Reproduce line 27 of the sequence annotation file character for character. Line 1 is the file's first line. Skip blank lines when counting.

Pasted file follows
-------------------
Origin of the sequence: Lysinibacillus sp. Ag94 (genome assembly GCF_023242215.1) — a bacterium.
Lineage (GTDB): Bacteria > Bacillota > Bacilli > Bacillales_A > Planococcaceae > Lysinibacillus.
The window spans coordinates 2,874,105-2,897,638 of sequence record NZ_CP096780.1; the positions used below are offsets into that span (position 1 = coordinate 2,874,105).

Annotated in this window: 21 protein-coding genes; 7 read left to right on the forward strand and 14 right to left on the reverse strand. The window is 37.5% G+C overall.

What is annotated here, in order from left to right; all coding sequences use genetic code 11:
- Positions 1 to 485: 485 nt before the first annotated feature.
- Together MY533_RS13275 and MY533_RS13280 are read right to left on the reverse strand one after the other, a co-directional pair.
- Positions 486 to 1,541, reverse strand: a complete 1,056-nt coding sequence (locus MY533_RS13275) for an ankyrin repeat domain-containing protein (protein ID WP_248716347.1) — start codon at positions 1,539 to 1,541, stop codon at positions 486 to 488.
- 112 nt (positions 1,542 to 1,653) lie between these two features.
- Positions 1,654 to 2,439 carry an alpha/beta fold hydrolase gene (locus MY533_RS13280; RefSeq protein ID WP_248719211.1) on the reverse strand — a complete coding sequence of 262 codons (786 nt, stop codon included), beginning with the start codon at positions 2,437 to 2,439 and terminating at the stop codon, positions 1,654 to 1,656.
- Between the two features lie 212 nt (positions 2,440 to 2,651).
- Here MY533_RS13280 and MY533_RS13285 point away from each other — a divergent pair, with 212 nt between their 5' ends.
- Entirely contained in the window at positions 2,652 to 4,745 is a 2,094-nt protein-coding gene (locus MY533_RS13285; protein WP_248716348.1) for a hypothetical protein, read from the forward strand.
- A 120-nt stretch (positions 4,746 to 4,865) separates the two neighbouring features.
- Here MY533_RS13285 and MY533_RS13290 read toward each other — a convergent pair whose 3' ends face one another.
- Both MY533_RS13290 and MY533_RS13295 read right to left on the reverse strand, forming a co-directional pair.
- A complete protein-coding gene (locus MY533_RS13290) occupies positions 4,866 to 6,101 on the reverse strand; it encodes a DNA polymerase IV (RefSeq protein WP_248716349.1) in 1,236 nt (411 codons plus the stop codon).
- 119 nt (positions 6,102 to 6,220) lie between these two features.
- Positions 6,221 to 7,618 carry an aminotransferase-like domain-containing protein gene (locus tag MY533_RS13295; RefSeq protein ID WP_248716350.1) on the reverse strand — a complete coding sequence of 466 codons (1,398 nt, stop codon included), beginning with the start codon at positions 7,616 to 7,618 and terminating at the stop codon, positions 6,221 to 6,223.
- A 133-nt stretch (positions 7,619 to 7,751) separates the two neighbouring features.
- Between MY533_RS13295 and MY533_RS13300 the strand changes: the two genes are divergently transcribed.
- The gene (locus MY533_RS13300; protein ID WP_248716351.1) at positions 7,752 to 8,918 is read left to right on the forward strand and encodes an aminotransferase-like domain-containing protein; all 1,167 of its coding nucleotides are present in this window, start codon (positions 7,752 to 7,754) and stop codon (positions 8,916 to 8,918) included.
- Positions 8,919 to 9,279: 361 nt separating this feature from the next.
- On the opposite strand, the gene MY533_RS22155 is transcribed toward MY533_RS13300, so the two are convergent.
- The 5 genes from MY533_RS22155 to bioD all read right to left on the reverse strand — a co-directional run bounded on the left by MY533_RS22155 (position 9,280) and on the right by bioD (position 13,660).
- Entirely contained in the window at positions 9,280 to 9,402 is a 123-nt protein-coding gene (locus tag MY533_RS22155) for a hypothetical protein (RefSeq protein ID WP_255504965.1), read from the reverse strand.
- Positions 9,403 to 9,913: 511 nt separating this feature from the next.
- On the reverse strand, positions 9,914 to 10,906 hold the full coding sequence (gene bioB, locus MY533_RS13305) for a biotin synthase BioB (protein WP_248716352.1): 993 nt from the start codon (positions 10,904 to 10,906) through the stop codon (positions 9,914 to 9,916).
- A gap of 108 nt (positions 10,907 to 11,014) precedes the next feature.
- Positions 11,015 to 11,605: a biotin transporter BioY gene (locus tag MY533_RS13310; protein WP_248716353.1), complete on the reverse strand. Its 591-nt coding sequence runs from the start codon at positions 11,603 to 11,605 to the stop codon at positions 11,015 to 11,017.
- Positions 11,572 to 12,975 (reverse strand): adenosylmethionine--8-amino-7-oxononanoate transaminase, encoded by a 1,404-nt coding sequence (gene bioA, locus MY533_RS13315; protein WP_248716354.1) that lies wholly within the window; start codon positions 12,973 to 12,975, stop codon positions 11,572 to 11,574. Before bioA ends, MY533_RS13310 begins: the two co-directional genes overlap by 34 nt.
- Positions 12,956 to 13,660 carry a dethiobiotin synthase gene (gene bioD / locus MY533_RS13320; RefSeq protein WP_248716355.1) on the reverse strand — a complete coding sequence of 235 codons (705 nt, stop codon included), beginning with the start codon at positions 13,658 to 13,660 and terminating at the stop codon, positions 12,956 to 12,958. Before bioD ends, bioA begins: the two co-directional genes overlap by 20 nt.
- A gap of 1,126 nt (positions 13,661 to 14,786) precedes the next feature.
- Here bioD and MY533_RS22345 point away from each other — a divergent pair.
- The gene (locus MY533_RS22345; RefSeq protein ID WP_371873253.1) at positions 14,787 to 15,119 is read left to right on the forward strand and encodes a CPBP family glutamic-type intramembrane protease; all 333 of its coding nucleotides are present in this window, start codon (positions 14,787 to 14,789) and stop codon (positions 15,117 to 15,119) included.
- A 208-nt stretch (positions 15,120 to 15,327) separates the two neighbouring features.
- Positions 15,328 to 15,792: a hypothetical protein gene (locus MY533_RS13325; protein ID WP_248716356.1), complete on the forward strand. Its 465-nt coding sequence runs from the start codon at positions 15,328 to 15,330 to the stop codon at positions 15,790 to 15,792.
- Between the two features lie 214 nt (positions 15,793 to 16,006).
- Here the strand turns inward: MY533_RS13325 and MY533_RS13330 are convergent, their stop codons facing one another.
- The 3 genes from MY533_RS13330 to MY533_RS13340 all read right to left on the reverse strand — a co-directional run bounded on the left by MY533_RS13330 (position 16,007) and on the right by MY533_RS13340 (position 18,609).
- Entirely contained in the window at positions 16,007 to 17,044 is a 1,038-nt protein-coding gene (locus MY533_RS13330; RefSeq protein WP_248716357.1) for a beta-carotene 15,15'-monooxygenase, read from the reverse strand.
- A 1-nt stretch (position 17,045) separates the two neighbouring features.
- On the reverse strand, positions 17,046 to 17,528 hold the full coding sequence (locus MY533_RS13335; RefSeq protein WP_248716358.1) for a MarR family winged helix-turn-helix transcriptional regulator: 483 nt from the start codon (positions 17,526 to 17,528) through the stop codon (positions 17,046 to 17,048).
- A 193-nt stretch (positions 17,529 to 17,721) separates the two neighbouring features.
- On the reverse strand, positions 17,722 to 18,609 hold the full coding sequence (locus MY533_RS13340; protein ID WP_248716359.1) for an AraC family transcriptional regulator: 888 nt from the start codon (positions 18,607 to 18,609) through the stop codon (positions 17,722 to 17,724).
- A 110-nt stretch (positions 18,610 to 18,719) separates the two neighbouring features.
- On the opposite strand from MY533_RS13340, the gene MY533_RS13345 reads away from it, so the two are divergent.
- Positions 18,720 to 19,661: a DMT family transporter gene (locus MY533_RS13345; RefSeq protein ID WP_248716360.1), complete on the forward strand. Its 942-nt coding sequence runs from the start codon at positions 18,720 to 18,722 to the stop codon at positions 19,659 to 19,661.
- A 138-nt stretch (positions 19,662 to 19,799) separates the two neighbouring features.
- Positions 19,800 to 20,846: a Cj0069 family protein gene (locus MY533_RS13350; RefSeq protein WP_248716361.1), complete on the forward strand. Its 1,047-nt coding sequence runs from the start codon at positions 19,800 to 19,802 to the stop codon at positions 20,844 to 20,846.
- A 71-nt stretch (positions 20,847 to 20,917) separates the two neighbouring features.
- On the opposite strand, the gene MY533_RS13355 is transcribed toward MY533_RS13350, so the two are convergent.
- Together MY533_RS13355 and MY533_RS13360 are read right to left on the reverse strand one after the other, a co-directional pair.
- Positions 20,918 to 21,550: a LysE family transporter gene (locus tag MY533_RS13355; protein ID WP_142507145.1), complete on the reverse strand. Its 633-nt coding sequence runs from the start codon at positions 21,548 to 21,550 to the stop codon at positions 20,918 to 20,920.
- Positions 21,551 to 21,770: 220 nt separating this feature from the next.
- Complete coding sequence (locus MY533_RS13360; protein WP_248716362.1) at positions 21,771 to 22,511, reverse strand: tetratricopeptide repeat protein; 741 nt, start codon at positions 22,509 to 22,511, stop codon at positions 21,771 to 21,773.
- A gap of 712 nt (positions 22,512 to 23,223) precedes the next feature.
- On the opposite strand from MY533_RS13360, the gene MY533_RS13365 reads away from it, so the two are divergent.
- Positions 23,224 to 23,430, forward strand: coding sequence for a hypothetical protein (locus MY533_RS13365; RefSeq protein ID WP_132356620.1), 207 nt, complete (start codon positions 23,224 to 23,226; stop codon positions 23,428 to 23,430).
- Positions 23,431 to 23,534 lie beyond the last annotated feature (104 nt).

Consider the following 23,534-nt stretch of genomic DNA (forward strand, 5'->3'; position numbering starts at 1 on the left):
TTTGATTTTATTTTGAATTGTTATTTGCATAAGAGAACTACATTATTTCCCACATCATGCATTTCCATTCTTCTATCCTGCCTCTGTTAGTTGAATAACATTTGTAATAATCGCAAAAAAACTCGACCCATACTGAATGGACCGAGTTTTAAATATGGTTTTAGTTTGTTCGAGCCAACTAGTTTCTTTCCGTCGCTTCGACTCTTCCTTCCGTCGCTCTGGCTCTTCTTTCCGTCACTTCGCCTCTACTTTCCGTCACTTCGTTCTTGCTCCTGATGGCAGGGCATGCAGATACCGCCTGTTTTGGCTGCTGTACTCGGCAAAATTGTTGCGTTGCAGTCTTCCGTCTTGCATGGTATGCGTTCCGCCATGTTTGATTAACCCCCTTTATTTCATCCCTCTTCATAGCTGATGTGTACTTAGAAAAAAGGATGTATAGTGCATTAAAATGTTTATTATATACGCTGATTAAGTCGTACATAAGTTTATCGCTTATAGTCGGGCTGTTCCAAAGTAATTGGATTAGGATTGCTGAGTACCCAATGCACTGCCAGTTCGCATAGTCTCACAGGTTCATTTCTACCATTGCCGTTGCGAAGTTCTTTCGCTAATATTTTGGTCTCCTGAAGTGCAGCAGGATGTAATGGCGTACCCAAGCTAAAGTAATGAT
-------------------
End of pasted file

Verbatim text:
- Positions 9,403 to 9,913: 511 nt separating this feature from the next.